|Saturday, April 19, 2003||
THIS refers to Ashwini Bhatnagarís article "No matter what, applause is what they got" (March 29). Although India disappointed hundreds of cricket lovers by losing to Australia in the finals of the World Cup, yet they got a big round of applause, home and abroadz, by doing exceedingly well in the entire competition. True, no team plays for an applause nowadays. It is victory that matters and the Indians faltered at the last hurdled. Even then they have done the nation proud.
Anyway there should not be any room for despondency. Rather, India can hold their head high as they have been defeated but not disgraced. After their disastrous showing in New Zealand, they had been written off even before a single ball was bowled in the World Cup. It goes to their credit that they proved the cynics wrong by playing the final which no one dreamt they would play.
Tarsem S. Bumrah, Batala
I read with pleasure "Swami Dayanand and astrology" by Khushwant Singh (March 15). Swami Dayanand was an epitome of modernity. He was much ahead of his countemporaries. He talked against castism, sati and child marriage. He strongly advocated womenís education and social reforms at the grass-roots-level. He also condemned the idea of janma patri and kundli and said that every day was auspicious.
Sushama Sharma, Bhiwani
Stress and marriage
This refers to V.K. Kapoorís "Survive stress to sustain marriage" (March 22). Gender equality, on which all healthy man-woman relations should be based, can neither be measured in material terms nor can it be ensured just by the male partner. It is a psycho-social experience, nurtured and enjoyed mutually by both man and woman. The problem with our social set-up is that the so-called liberated women nurse very high and unrealistic expectations from their partners, without pay heed to harsh realities.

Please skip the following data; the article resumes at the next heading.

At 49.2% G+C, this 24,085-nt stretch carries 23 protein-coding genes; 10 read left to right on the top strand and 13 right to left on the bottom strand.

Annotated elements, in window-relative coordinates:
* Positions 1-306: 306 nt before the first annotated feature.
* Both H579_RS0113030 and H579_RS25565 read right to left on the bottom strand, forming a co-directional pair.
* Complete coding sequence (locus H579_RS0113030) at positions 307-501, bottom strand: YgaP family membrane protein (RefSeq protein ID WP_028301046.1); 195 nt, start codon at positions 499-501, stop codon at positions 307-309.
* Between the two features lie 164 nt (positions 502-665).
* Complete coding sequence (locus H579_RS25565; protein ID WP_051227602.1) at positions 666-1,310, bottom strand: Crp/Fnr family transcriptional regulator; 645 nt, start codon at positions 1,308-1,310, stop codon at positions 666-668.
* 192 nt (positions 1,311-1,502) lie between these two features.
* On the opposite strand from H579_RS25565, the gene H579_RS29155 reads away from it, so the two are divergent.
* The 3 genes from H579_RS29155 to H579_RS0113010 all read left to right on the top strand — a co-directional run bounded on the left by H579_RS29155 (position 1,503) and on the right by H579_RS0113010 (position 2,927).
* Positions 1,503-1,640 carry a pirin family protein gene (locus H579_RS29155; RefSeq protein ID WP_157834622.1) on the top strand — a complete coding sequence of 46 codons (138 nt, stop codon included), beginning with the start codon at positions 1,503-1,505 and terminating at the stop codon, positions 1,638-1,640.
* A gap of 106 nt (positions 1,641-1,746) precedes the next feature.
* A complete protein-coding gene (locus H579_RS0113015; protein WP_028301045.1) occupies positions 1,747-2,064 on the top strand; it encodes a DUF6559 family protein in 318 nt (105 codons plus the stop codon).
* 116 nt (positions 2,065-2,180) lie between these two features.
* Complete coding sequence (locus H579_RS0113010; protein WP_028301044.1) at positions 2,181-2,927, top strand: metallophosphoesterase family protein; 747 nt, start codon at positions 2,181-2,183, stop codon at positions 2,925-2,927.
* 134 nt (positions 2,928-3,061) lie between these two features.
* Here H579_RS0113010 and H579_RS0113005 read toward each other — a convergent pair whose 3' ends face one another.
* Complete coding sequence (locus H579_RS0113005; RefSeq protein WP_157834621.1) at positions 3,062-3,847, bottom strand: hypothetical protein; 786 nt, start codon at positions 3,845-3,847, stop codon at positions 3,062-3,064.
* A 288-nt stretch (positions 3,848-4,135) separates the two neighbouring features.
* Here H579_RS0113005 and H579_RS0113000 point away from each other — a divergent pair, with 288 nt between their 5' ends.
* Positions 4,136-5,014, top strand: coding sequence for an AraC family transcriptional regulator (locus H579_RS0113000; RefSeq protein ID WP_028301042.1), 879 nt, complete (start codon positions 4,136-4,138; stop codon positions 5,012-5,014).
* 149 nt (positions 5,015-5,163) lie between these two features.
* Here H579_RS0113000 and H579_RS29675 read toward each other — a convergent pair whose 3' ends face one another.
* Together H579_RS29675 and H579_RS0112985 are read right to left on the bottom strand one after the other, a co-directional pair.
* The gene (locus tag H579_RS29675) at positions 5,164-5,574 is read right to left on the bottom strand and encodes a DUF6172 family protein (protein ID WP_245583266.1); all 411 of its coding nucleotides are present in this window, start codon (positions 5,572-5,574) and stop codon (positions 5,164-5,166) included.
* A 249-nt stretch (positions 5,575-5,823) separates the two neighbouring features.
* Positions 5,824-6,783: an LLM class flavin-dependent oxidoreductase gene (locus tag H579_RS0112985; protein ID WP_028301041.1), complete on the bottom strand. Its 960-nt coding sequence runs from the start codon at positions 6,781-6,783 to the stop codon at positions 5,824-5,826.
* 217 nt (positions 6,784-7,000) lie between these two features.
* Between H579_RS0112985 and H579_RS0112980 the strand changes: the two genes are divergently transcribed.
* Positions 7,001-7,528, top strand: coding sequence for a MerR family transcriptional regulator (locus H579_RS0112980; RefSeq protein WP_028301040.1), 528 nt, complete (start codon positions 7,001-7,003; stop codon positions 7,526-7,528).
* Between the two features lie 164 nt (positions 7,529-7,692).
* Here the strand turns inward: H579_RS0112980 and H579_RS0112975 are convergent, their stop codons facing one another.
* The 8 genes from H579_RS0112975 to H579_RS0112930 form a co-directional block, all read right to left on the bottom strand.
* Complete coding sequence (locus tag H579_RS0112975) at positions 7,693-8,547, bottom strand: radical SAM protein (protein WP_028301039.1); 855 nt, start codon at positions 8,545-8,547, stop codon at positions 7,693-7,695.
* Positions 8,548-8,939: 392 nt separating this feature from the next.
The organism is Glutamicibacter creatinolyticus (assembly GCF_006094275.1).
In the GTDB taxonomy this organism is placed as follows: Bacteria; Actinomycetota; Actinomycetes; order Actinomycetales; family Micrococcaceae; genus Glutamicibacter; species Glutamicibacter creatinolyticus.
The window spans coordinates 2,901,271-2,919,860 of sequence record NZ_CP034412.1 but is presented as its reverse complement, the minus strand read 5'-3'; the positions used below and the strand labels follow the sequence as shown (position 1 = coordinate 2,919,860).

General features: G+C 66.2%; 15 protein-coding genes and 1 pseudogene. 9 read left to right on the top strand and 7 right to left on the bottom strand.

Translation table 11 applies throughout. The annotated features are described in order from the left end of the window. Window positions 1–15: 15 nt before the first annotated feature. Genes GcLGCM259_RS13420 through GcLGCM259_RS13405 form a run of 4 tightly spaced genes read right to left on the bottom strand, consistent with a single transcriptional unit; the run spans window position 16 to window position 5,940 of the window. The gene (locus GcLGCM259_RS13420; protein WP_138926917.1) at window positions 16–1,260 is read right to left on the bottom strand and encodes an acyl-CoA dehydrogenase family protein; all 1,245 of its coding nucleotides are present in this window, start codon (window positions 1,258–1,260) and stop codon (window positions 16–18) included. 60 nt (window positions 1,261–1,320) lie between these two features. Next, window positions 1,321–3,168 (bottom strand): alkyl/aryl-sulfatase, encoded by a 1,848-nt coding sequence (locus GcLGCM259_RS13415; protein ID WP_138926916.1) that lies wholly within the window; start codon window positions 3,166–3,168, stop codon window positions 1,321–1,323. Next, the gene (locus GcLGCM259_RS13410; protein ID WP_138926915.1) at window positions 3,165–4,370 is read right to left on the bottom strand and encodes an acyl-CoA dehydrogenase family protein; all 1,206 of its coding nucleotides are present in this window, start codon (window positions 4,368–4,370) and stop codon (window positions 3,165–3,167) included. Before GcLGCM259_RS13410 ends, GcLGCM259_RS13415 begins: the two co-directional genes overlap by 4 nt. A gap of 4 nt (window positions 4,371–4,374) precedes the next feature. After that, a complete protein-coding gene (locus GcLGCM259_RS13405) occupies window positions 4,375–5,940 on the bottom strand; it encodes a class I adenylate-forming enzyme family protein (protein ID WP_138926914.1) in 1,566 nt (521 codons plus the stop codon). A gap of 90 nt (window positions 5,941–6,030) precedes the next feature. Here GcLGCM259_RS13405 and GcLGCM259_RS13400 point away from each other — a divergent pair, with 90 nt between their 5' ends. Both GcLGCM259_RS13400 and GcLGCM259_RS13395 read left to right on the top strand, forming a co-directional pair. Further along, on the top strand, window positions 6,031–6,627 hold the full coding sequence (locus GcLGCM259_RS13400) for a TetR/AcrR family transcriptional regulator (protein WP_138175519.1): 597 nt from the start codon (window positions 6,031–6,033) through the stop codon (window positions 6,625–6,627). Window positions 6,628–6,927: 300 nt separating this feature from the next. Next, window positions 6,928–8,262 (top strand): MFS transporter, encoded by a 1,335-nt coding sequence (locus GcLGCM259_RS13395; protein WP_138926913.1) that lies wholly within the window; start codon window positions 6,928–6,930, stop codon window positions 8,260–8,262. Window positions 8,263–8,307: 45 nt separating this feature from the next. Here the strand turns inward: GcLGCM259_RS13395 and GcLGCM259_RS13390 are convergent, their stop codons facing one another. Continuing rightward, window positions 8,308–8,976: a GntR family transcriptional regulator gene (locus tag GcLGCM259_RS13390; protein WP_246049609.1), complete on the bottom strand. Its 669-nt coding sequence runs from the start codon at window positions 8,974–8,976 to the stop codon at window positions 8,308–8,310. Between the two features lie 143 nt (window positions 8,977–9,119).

A sympathetic mutual understanding and a natural sense of cooperation, where oneís personal ego has no place, are the key factors to a stress-free and happy married life.
Ved Guliani, Hisar
Apropos of the write-up, "Who doesnít like a bit on the side?" (March 1). Marriage is an institution where one hopes to find love in a socially acceptable way. However, expecting married life to be smooth sailing is a bit too much to ask for. Extra-marital affairs continue to serve as an outlet for the failures and frustrations of married life. When a partner is constantly nagged and criticised for every word or deed, it is natural for him or her to slip away to a place where he or she is warmly received. Extra-marital affairs donít necessarily imply physical relations. These may include a sharing of personal problems, likes or dislikes etc. It should be remembered that when a husband sins, the wife is never innocent, and vice versa.
Anup K. Gakkhar,
This refers to "Why deny ourselves sensual pleasures?" by Khushwant Singh (March 15). It is, indeed, senseless to deny oneself pleasures on religious grounds. Ananda, or spiritual ecstasy, is different from sensual pleasures. One may say it is of better quality than the latter, but the importance of the latter cannot be denied. Pleasures can be denied to oneself only on grounds of health or their impact on the sensibilities of the society.
Chaman Lal Korpal,
This feature was
published on April 12, 2003